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Trial registered on ANZCTR


Registration number
ACTRN12618001111268
Ethics application status
Approved
Date submitted
23/06/2018
Date registered
4/07/2018
Date last updated
4/07/2018
Type of registration
Retrospectively registered

Titles & IDs
Public title
The prevalence of visual defects during early stages of stroke
Scientific title
The Epidemiology of Vision and Visual Field Defects after Acute stroke
Secondary ID [1] 294280 0
None
Universal Trial Number (UTN)
U1111-1212-6810
Trial acronym
VFAST
Linked study record

Health condition
Health condition(s) or problem(s) studied:
Acute Ischemic Stroke 307535 0
Visual field defects 307536 0
Visual-Motor Capacity 308550 0
Visual Field Integrity 308551 0
Condition category
Condition code
Stroke 306617 306617 0 0
Ischaemic
Neurological 306618 306618 0 0
Neurodegenerative diseases
Eye 307571 307571 0 0
Diseases / disorders of the eye

Intervention/exposure
Study type
Observational
Patient registry
True
Target follow-up duration
12
Target follow-up type
Months
Description of intervention(s) / exposure
Vision and the visual processes occupy a large volume of brain yet stroke is diagnosed by its affects on motor processing. This is partly because to quantify the effects of stroke on visual capacity other than by screening tests, such as confrontation, is not easy especially in the early stages after acute stroke onset. At these stages patients are often debilitated or bedridden and can not undertake the complex, specialised testing needed for such evaluation.

We hope to address this limitation and better define the characteristics of acute stroke on vision and visual processing by using modern applications shown on portable tablet devices.

Our observational study was performed on one hundred and ten, consecutive patients admitted between June,2017-May,2018 to the Neurology Ward at Sunshine Hospital, Melbourne, and who were diagnosed as having suffered a stroke by conventional clinical diagnostic methods. All patients were bed-bound and were requested within 1 week after admission to volunteer for vision testing using two iPad applications “Melbourne Rapid Field” (MRF) App (visual acuity (threshold spatial vision), threshold visual field) and the "UNSW L-R Eye-Hand Coordination"App (visuo-motor capacity). Testing was performed at the bedside of stroke patients who volunteered to participate in this study consistent with our ethics clearance. Their visual acuity, visual field extent and visuo-motor skills were followed up at 3, 6 and 12 months to monitor recovery. The health care of all patients is being administered based on standard clinical practice and the vision testing outcomes will not impact on this management.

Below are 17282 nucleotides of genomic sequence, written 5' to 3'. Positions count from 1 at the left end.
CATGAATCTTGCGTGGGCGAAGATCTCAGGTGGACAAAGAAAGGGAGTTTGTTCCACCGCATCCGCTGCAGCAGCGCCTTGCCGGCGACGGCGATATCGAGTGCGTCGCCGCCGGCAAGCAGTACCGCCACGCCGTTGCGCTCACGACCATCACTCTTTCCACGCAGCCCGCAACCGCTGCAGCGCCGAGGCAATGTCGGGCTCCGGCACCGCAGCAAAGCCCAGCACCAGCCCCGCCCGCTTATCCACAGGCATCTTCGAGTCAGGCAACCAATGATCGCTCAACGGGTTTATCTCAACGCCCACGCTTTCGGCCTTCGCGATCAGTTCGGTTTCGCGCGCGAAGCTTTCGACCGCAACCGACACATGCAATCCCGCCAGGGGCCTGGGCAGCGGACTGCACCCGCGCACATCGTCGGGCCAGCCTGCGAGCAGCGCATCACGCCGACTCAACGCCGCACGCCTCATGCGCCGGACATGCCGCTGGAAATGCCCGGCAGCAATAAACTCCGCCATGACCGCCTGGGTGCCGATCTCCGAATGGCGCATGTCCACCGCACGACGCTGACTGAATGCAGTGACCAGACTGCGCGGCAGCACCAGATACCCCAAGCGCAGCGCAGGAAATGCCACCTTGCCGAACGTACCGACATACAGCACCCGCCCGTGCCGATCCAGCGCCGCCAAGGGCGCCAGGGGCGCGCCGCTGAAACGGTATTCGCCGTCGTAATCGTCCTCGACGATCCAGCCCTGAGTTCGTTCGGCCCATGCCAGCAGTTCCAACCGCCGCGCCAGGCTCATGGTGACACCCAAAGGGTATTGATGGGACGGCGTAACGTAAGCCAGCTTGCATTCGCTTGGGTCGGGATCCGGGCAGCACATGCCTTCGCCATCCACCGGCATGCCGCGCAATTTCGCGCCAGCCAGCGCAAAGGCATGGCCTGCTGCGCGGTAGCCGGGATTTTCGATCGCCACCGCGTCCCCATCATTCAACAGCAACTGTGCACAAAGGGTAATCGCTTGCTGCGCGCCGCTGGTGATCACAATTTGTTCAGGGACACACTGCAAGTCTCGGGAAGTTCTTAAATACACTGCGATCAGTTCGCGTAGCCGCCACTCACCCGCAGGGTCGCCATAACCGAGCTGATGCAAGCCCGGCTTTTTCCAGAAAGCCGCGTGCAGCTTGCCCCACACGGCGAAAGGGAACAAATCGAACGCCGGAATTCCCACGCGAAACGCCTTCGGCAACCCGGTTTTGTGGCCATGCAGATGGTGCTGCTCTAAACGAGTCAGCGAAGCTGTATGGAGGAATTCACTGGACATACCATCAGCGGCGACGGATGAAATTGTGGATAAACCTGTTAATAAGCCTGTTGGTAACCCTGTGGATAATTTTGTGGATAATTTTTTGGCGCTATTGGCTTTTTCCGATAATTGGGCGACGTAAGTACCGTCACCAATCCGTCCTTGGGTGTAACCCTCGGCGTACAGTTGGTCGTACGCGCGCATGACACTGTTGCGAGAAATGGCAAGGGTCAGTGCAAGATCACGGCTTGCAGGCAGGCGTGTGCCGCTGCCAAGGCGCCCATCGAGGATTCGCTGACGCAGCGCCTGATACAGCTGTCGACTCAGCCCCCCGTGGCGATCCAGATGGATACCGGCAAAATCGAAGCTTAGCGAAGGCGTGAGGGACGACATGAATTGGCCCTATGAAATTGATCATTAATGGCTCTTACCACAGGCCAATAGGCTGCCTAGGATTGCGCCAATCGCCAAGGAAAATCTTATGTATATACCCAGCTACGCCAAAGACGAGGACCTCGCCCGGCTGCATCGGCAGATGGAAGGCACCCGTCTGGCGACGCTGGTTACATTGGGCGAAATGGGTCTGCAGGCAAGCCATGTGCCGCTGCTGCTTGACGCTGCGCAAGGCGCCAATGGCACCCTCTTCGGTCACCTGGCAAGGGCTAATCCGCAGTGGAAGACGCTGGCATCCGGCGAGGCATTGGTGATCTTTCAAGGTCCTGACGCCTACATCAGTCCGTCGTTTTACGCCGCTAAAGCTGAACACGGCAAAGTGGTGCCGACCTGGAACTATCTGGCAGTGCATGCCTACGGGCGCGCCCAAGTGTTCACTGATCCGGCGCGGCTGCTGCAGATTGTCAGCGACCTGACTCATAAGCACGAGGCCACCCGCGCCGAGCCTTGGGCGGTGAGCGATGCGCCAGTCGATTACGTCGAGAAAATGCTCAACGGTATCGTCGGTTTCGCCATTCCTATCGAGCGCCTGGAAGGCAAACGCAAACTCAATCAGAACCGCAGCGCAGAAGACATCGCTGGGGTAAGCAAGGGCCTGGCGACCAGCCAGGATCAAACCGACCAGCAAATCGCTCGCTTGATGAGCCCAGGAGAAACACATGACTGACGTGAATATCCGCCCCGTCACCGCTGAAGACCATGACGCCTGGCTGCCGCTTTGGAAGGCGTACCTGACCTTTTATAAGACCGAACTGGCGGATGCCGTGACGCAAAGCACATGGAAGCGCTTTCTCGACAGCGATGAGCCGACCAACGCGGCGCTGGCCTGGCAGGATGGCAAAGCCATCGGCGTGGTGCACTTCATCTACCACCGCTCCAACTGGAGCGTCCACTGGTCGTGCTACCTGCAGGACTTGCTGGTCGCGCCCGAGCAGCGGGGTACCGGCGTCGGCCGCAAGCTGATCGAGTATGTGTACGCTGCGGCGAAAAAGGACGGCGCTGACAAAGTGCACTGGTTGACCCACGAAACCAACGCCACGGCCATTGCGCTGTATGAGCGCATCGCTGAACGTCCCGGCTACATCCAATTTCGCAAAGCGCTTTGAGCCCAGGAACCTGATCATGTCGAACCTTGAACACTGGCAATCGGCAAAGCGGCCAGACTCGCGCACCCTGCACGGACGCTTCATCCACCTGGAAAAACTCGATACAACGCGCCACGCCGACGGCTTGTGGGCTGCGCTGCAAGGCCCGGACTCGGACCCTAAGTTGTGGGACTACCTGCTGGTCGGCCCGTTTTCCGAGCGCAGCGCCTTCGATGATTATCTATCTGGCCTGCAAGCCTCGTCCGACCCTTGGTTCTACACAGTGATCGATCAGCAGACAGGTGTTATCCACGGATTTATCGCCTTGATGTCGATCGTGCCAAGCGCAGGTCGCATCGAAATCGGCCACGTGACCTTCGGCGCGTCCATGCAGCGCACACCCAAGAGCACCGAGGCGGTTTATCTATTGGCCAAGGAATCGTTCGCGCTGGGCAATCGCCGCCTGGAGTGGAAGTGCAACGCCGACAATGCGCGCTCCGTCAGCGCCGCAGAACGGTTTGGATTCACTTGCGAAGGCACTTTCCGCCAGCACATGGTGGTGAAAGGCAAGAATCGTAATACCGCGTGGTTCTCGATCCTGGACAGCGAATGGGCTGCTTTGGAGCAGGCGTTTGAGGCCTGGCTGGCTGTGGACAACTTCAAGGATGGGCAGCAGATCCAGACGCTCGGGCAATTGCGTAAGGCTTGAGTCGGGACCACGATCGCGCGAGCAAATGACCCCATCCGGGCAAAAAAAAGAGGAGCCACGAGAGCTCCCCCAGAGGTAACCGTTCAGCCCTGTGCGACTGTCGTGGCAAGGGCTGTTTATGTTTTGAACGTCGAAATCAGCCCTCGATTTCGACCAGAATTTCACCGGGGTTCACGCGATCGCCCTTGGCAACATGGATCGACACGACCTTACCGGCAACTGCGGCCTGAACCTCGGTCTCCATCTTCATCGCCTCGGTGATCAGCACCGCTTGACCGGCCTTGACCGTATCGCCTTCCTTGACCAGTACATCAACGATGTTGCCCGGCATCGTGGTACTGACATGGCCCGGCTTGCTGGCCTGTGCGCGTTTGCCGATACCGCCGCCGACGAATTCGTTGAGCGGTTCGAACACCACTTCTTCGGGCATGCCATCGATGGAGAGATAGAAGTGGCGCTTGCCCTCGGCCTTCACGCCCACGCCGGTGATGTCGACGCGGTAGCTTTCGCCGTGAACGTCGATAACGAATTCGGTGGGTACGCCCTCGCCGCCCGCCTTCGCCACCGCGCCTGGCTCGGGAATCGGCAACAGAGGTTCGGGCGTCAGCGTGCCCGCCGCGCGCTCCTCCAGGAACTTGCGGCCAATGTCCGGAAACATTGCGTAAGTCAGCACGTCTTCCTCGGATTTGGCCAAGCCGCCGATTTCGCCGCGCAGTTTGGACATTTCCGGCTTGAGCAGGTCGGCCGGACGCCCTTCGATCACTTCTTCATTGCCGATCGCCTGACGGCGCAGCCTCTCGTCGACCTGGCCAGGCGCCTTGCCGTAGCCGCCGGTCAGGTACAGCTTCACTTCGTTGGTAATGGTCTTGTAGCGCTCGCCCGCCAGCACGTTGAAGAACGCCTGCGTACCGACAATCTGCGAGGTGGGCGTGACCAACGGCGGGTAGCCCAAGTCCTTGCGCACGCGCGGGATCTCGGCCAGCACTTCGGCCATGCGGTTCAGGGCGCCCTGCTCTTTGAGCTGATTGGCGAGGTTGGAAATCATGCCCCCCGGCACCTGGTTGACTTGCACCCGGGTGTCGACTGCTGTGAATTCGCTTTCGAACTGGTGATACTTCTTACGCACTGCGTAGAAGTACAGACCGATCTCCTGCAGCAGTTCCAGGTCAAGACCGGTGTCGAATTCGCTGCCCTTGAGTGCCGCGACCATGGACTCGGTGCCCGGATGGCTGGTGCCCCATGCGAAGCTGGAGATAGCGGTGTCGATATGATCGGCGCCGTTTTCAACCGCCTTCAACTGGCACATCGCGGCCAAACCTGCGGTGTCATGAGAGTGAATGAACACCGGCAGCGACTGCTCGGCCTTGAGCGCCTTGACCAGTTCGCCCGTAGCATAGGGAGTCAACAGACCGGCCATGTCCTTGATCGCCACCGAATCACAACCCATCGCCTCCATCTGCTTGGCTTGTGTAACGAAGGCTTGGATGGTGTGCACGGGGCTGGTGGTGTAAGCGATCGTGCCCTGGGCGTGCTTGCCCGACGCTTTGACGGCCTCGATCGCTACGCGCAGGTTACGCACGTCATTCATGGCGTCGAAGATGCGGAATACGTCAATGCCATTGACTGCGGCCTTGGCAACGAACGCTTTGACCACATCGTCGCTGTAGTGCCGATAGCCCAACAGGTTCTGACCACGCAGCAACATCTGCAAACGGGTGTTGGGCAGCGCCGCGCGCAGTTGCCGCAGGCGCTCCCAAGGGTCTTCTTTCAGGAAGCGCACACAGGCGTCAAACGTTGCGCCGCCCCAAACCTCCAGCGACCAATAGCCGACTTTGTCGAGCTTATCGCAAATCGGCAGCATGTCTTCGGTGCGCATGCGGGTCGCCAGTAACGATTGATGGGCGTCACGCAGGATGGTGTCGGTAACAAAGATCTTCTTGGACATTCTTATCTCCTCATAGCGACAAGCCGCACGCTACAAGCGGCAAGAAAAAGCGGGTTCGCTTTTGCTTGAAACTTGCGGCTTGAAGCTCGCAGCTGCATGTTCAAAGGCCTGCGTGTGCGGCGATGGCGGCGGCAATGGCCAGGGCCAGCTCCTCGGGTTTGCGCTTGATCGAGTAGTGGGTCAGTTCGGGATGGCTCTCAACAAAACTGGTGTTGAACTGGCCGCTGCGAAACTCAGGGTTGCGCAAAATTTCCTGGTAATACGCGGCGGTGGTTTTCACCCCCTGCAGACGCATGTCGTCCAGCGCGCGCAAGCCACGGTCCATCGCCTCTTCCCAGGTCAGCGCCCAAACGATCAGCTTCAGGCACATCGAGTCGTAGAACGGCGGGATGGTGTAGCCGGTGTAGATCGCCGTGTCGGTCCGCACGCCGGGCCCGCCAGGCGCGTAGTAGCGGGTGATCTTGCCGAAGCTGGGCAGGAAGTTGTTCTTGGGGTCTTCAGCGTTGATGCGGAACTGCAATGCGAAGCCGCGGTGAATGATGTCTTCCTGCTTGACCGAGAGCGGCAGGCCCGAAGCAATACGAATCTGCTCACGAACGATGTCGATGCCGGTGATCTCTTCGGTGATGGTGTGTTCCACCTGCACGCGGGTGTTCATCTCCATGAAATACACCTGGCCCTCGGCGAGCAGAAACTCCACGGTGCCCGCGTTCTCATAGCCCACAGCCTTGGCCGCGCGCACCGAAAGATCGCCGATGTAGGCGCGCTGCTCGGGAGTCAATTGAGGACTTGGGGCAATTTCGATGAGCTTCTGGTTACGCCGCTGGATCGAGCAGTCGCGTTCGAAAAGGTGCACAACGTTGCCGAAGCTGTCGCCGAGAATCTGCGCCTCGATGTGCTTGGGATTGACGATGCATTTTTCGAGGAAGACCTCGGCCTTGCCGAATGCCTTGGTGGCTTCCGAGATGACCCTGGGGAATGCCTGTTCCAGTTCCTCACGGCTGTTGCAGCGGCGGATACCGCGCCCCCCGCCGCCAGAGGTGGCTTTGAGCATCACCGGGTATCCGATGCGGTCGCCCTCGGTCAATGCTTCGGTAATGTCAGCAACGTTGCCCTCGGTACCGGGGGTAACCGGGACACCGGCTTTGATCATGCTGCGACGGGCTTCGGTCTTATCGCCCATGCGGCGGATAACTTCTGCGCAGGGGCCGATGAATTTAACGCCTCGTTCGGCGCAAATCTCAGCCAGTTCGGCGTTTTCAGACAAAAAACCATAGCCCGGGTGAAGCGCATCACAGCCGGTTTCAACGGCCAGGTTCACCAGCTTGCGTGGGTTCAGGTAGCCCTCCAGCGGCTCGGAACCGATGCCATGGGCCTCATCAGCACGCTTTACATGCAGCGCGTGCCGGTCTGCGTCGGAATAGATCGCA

Intervention code [1] 300977 0
Not applicable
Comparator / control treatment
Thirty age-similar controls were recruited as volunteers following an eye examination at a private optometry practice. They were tested using the same suite of vision tests (visual acuity, visual field and visual motor skills) in the optometry practice.

All recruitment complied with our HEC approval (HREC/16/WH/1). The control participants had no history of ocular, cognitive or neurological conditions that could be expected to impact on their vision and testing for visual fields or visual acuity.
Control group
Active

Outcomes
Primary outcome [1] 306257 0
Visual Field Integrity using Mean Deviation (Mean of Threshold Deviation in dB) for the acute stroke group and its comparison to the control patients.

Instrument : Melbourne Rapid Fields (MRF) Application.
The Melbourne Rapid Fields-Neural app (MRF-neural) has been developed by GLANCE Optical Pty Ltd, Melbourne, Australia to measure thresholds across 21 degrees of the visual field using a large screen (12.9 inch) iPad Pro tablet (Apple, Cupertino, CA). The test is conducted at 33 cm with the patient wearing their habitual reading glasses. With central fixation, the 12.9-inch iPad screen subtends 22° x 17° (H x V) at the usual viewing distance of 33 cm (13 inches). The test pattern used by MRF-neural is a reduced and modified 24-2 Humphrey grid (clinical standard) that shows spots out to 21 degrees (instead of 27 degrees) with 4 extra spots added to central locations (0.8 degrees) to test foveal thresholds. Spot size has been scaled across the visual field to allow for the tangent effect of a planar screen and to produce constant spatial and probability summation which gives rise to a fixed threshold (30 dB) at all locations.

Patients respond to the presence of a spot by tapping the space bar on the keyboard connected to the tablet (NB the test can be performed without a keyboard). Thresholds are estimated using a Bayesian thresholding logic (Vingrys et al. Translational Vision Science & Technology (TVST), 2016). Reliability indices (false positive, negative and fixation loss) are polled during testing.

Voice commands can be generated by the tablet to instruct the patient on how to perform the test. These were used with our normal controls but at the bedside the voice over was turned off as we found operator input was faster and more flexible in performing the test with stroke patients. The design principles and procedural aspects of performing the visual field have been detailed elsewhere by Vingrys et al (TVST, 2016).